Feb. 15, 2012 at 10:50 AM ET
UPDATE, 5 p.m. ET: New Jersey Gov. Chris Christie stood by his decision to lower flags to half-staff on the day of Whitney Houston's funeral, saying he wasn't honoring her as a role model, but rather as "a daughter of New Jersey."
"What I would say to everybody is there but for the grace of God go I," Christie said.
Christie pointed out that the cause of Houston's death is not yet known, and said he is "disturbed" by the belief that "because of her history of substance abuse that somehow she's forfeited the good things that she did in her life."
He also said that he has ordered flags in the state be flown at half-staff for all 31 of the New Jersey soldiers who have died during his time in office and every fallen police officer during that time. Some of the criticism surrounding Christie's decision centered on the idea that Houston's honor was more than that received by those who died for their country.
ORIGINAL STORY: Controversy continues to swirl around the death of Whitney Houston, and now New Jersey Gov. Chris Christie has stepped into the fray. The Republican governor has ordered U.S. and state flags flown at half-staff at all state government buildings on Saturday, the day of her funeral.
Christie defends his decision by deeming the singer a "cultural icon" of the state, along the lines of Jersey musicians Frank Sinatra, Count Basie and Bruce Springsteen.
He goes on to say, "Whitney Houston was an important part of the cultural fabric of this state … Her accomplishments in her life were a source of great pride for many people in this state and for this state as a whole. On that basis, I think she's entitled to have that recognition made for her."
Governors of American states are authorized by federal law to make this order at their discretion to honor state officials or residents who have died. Nothing requires that the person honored must be a politician or service member; in fact, Christie approved a similar order when Springsteen band member Clarence Clemons died last June.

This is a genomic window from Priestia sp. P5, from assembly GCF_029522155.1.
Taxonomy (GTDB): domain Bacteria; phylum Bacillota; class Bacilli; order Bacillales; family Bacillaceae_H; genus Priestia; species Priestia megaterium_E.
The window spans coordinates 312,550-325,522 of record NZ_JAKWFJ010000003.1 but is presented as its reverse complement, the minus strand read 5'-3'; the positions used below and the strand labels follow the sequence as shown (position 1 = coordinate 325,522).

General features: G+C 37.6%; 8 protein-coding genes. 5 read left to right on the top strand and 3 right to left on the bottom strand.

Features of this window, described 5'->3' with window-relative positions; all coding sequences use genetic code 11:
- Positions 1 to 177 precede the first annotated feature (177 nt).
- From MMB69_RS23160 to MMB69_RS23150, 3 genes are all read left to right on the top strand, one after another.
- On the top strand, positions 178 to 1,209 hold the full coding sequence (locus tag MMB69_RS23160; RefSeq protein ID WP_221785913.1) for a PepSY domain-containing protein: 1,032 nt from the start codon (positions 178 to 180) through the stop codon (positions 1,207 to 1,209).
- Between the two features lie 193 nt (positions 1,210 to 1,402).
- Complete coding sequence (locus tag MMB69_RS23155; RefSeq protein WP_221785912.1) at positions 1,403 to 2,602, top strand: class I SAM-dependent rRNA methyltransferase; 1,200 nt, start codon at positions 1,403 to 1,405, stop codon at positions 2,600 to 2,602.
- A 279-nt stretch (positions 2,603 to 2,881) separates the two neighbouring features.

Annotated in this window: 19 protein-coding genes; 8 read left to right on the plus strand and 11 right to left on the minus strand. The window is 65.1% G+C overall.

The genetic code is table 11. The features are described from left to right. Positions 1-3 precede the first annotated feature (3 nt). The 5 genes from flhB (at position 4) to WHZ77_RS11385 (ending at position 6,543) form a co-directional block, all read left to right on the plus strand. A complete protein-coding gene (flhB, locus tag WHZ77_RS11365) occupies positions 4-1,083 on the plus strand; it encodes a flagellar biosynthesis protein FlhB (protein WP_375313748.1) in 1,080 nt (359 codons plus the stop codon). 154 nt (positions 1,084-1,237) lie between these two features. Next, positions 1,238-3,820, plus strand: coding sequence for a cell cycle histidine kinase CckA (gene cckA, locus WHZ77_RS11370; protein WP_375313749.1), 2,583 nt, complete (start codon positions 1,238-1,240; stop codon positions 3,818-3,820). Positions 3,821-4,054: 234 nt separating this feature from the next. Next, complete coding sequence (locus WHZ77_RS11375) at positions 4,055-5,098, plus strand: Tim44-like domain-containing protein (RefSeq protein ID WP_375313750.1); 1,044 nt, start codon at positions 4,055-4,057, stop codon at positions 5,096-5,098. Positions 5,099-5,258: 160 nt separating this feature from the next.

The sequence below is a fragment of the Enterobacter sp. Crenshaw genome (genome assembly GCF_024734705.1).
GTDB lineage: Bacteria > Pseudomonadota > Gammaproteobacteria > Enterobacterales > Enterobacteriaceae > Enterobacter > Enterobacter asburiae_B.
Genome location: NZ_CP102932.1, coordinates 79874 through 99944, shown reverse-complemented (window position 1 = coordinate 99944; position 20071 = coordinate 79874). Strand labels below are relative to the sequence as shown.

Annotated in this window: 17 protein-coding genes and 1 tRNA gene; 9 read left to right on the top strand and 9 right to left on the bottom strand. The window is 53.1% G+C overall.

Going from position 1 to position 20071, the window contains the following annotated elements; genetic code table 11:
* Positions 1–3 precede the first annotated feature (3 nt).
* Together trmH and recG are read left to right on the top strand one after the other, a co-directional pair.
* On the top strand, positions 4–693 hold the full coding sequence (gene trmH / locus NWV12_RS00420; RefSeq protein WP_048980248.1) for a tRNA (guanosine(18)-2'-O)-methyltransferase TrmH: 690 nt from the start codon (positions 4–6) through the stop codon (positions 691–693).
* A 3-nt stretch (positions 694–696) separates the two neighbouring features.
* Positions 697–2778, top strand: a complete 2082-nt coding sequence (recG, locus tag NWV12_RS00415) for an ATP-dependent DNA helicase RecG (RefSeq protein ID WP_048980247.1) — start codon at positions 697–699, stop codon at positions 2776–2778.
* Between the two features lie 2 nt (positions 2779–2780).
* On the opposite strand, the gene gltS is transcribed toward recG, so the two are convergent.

But some are arguing that due to Houston's public struggles with drugs, such an honor is not deserved.
“Whitney Houston was truly an icon whose life was cut short by her own demons. I don't think that flags should be flown at half-mast to honor her, when so many of our servicemen have lost their lives fighting for our country and have not gotten the same recognition,” comments Rbegyn on The Huffington Post. “To honor a woman who by her own choice was addicted to drugs, and to promote that kind of celebrity rather than honor our distinguished servicemen who gave their lives, not by their own choice. Another wise decision by our esteemed governor.”
Tom concurs on New Providence.com, “I am an American service member and do not agree with this at all! She has done nothing for the country other than entertain, and should not be given an honor reserved for people who made the ultimate sacrifice for our country! I feel this degrades such an honor.”
Even some of those who are those most supportive of the late singer can’t wrap their heads around it.
Sara DiMeglio tweets, “Wow #NJ hit a new low today. Half mast flags should be for heroes that died.. I love Whitney but come on let's be real here!”
Rest assured the governor will be hearing about it. His phone number has already been posted on numerous websites with a call-to-action. Wrote Ipalumbo on The Huffington Post, “When I called a nice lady let me vent about the status of flying flags at half staff. Apparently, she is being inundated with phone messages that feel the same way as I do.”
One person commenting on a story on NJ.com went as far as to say that some state employees will willingly disregard the order. Under the name General Rant, the commenter wrote: "Don't worry, I work at a state building and trust me, it'll be at the discretion of the management. If you think there'll be full compliance with the order, think again, because there won't."
Some are in favor of the honor, mentioning Houston's national anthem performance at the 1991 Super Bowl as an example of her patriotism. Derek Price wrote on msnbc.com's Facebook page, "She represented the United States to the world and inspired millions with her voice and beauty. I see no reason they should not lower the flags since she sang arguably the greatest ever rendition of the Star Spangled Banner."
And someone going by Plato1973 posted on NJ.com that dying in the line of duty is not the only way to serve one's country. "It is important. WH was the best, most beautiful singer of our lifetime. ... Your message is that you have to be killed in order to be appreciated by this country. Whitney gave us far more than we could have ever given her back. Her songs will last forever and that deserves a ton of recognition."
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